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"Wholly abandoned of human virtue and devoted to wickedness": the figure of the Monstrous Favourite in gossip, rumour and libel in Renaissance England, 1558-1628
thesisposted on 2022-03-29, 00:04 authored by John McCready-Huntsman
The close relationships royal favourites had with their monarchs granted them significant influence and power. As the privileges these men received evoked the disapproval and envy of the other courtiers and noblemen, gossip and rumours about the relationship these men had with their monarch soon spread throughout the royal court and the kingdom. This thesis will focus on the male favourites of Queen Elizabeth I and King James I by tracing how these men were represented in gossip and rumours. I will concentrate on the development of what I term the figure of the 'monstrous favourite' and demonstrate that despite them being different men, of different characters, living in different times, under different monarchs, they were all depicted in similar ways with the same character traits being applied to them.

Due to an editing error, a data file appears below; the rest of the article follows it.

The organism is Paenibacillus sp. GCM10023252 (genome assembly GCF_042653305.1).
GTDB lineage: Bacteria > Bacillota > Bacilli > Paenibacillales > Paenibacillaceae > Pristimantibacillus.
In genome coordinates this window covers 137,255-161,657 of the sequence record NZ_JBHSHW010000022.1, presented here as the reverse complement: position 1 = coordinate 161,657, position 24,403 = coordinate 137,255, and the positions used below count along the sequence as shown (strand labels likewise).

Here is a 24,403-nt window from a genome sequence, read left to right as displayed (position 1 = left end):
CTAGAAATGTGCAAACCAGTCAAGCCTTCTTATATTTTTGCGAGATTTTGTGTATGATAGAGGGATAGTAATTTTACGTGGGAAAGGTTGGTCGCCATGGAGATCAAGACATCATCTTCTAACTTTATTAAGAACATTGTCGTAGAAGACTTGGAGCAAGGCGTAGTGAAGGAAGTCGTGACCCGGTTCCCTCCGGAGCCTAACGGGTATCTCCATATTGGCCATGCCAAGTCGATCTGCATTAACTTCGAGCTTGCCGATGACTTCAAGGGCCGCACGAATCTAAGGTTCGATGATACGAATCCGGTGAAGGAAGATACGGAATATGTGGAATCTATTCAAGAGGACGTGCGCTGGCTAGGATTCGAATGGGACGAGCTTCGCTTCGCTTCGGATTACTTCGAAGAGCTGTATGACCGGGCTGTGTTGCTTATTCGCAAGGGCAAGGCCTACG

Table of ContentsIntroduction: Here Be Monsters -- Chapter One: "The lord of all affairs and of the Queen's person." The figure of the royal favourite in the Elizabethan Court -- Chapter Two: Devilish and Diabolical: The figure of the favourite in the Jacobean Court -- Chapter Three: This Monster of a Man: The figure of the monstrous favourite in libels -- Conclusion.
NotesTheoretical thesis. Bibliography: pages 67-83
Awarding InstitutionMacquarie University
Degree TypeThesis MRes
DegreeMRes, Macquarie University, Faculty of, Department of
Department, Centre or SchoolDepartment of Modern History, Politics and International Relations
Year of Award2018
Principal SupervisorClare Monagle
RightsCopyright John McCready-Huntsman 2018 Copyright disclaimer: http://mq.edu.au/library/copyright
Extent1 online resource (iii, 83 pages)
Former Identifiersmq:71842 http://hdl.handle.net/1959.14/1278664